Nox: Attack of the Diablo Clones

Score: 82/100

Published on August 3, 2023 By Johny Bonedry


Though not the most original game to enter the market, Nox certainly was one of the most entertaining Diablo clones.


I'll get the obvious out of the way right now. Every magazine and web site is going to say it, and you'll probably see it printed a thousand times. Nox is a Diablo clone. There, I got that out of the way. Of course, the question is not whether or not the game tries to copy Diablo, but whether or not it does a good job, or brings anything new to the table. Die-hard Diablo fans might think otherwise, but in my opinion, without a doubt, this game is entertaining, and in some ways it is an improvement on its inspiration.

I remember not being sure about this one at first. I loved the original so much I wasn't sure the sequel would hold up. I was wrong, as I fell in love right away, mainly because of how it iterated on the original. One of the notable innovations in Donkey Kong Junior is the role reversal. In the original Donkey Kong, players controlled Mario as he ventured to rescue Pauline from the clutches of Donkey Kong. However, in Donkey Kong Junior, players now take control of Donkey Kong's son, the titular character, on a mission to save his captive father from Mario's clutches. This shift in perspective brought a fresh twist to the gameplay and added depth to the Donkey Kong narrative.

One of the first things to note is that Diablo is a three-year-old game. Of course another company can improve on the formula. There have been numerous technological advances in the last three years, particularly in graphics, but Nox's strong suit is not its visuals. It's in its ability to whittle away hours. That's what made Diablo so successful; it was an hour burner. Nox does the same, and it does it with a tongue and cheek style not seen in this genre too often.

It seems that in the land of Nox, there were a group of Necromancers who kept the normal people suppressed through their ability to raise the dead to do their bidding. There were conflicts, and the humans won out, destroying all of the Necromancers, putting their souls into an orb, and casting it to another universe. During this time, an infant Necromancer was found, and it was saved by a warm-hearted human. Years later, the infant has grown up, and she is about to return to the way of her ancestors. She retrieves the orb in a comical opening scene, taking a member of the trailer park elite through the portal with it. This is where you begin, on a quest to defeat the Necromancer in order to return home.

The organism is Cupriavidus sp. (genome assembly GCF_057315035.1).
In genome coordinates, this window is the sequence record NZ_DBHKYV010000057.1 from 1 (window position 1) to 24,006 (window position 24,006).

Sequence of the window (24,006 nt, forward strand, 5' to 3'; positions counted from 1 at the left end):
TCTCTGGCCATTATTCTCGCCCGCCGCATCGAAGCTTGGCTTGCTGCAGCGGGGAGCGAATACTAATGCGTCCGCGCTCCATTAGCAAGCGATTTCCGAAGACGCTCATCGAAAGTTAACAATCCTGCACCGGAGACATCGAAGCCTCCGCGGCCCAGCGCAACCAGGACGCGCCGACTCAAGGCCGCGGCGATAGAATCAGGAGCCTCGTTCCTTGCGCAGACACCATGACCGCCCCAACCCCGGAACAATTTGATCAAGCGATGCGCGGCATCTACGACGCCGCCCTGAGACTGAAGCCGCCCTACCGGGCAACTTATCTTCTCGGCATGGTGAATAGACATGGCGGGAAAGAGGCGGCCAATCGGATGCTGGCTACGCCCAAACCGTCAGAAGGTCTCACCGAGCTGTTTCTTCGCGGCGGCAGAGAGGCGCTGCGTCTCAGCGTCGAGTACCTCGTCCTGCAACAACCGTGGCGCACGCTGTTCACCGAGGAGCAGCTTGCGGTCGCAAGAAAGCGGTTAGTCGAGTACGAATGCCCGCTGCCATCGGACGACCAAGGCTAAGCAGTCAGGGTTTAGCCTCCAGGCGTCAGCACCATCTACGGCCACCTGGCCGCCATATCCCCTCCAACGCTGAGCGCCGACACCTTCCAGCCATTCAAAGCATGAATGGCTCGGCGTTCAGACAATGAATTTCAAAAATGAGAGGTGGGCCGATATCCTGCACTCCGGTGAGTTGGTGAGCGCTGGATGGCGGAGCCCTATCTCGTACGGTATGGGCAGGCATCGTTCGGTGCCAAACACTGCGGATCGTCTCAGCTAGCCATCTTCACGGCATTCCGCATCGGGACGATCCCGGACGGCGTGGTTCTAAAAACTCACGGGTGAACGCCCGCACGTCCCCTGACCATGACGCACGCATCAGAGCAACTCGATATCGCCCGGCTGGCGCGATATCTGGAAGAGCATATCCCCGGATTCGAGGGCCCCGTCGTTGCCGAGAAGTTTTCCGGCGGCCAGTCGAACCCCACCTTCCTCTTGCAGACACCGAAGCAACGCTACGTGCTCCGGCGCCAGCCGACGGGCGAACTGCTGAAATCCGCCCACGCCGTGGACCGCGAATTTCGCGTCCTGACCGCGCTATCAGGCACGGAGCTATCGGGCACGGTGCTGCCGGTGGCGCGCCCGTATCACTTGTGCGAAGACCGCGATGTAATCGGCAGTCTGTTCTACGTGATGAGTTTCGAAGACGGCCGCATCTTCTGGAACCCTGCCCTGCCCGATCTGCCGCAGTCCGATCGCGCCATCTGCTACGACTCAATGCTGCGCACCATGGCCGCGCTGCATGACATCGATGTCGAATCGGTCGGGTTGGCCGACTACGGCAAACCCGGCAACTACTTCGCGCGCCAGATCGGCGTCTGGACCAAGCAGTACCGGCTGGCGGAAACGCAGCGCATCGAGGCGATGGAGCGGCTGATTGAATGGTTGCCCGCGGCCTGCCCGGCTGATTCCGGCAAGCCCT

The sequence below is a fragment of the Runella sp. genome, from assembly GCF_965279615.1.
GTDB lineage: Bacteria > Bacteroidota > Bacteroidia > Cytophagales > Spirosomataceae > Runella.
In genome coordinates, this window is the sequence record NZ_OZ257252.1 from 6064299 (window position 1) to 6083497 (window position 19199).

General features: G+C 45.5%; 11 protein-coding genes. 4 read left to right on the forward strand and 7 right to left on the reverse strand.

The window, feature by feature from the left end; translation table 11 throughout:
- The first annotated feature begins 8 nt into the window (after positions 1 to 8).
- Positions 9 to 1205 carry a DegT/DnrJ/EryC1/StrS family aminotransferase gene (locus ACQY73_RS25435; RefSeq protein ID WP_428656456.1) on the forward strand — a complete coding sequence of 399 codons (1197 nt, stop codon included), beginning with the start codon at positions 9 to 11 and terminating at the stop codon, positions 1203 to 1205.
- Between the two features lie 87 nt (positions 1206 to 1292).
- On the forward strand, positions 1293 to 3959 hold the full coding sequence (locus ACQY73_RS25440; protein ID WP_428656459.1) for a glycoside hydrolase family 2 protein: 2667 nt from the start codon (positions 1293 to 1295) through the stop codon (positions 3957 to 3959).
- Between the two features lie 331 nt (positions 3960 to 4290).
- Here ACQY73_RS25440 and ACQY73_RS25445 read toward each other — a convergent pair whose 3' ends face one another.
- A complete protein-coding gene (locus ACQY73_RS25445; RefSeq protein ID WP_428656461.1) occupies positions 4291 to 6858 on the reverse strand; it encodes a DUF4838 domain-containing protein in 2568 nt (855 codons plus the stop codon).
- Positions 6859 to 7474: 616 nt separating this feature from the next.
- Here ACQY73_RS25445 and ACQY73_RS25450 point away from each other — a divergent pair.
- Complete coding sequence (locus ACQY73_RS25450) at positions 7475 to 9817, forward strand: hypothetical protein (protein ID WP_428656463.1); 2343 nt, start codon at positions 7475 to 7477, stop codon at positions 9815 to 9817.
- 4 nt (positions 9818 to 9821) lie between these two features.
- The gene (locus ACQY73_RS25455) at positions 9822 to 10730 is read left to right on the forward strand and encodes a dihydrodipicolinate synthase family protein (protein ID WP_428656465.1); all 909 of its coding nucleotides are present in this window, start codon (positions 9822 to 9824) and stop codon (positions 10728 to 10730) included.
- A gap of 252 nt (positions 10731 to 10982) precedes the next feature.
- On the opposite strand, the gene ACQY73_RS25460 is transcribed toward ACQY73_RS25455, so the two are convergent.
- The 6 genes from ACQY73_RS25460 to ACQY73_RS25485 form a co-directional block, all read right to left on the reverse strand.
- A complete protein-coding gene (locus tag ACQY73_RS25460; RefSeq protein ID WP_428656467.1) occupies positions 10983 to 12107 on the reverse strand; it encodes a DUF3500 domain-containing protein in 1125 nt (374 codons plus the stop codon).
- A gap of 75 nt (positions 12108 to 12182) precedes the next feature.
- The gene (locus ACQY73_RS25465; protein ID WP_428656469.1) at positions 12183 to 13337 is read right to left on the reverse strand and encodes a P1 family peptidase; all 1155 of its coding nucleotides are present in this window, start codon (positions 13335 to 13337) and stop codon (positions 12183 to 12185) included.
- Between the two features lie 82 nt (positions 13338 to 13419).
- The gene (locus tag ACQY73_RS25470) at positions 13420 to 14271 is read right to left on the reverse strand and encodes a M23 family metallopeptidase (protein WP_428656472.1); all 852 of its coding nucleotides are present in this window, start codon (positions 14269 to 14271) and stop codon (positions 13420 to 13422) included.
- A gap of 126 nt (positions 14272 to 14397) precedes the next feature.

Okay, so the story isn't instantly engaging, but it is entertaining. You choose a class, either a wizard, a warrior, or a conjurer. I like the conjurer the best, because you can cast spells, wield a few weapons, and summon beasts to walk by your side. At an intermediate level, you can convert an enemy monster to your side, and they will hunt for enemies, guard a position, or escort you through a dungeon. There are plenty of times when such extra firepower shifts the outcome of a battle to your favor. I think Westwood could have included a few more classes, but I suspect an expansion pack will offer more. Each class is well defined, however, and the spell effects are superb throughout the game.

After you choose a class, you set out on your first adventure, finding the town master of your class, and you are on your way. The game is easy to get into, with simple controls. It's not too often that I find a game that uses straightforward controls. The game is intuitive in this regard, offering a challenge for experienced players and simple enough to not alienate new gamers.

From a graphics standpoint, I have to say that Nox is a mixed bag. When compared to Diablo, the game stands well above it, with crisp colors and non-grainy graphics. Compared to other games on the market, however, it appears a bit dated, with nothing to stand out visually and make this game a technical marvel. Of course, it doesn't need to be. The graphics work fine (except for when you bump the resolution, and see the graphics shrink in the process) and do not do anything to impede gameplay. That's all you can ask for thesedays.

In order for a game to go toe to toe with Diablo, it has to offer addictive multiplay. Diablo's multiplay was more addictive than crack with no side effects. Nox offers free multiplay through Westwood's server, and you get a list of game types and ping times after the server is queried. You can have team play, deathmatch, capture the flag, and just about any other variation of multiplay available. The best was capture the flag, and though I experienced some slowdown, most of the games were fast enough to be enjoyable. Kudos to Westwood for including this element almost flawlessly. Though it might not as great as Diablo was (mainly because Diablo's multiplay was thrust upon an unsuspecting public) it still is entertaining.

To finish off the other aspects of the game, I'll tell you that the sound is just a notch above good, with great spell sounds and battle effects. I love games with good sound, and Nox satisfies my aural cravings without making me say wow.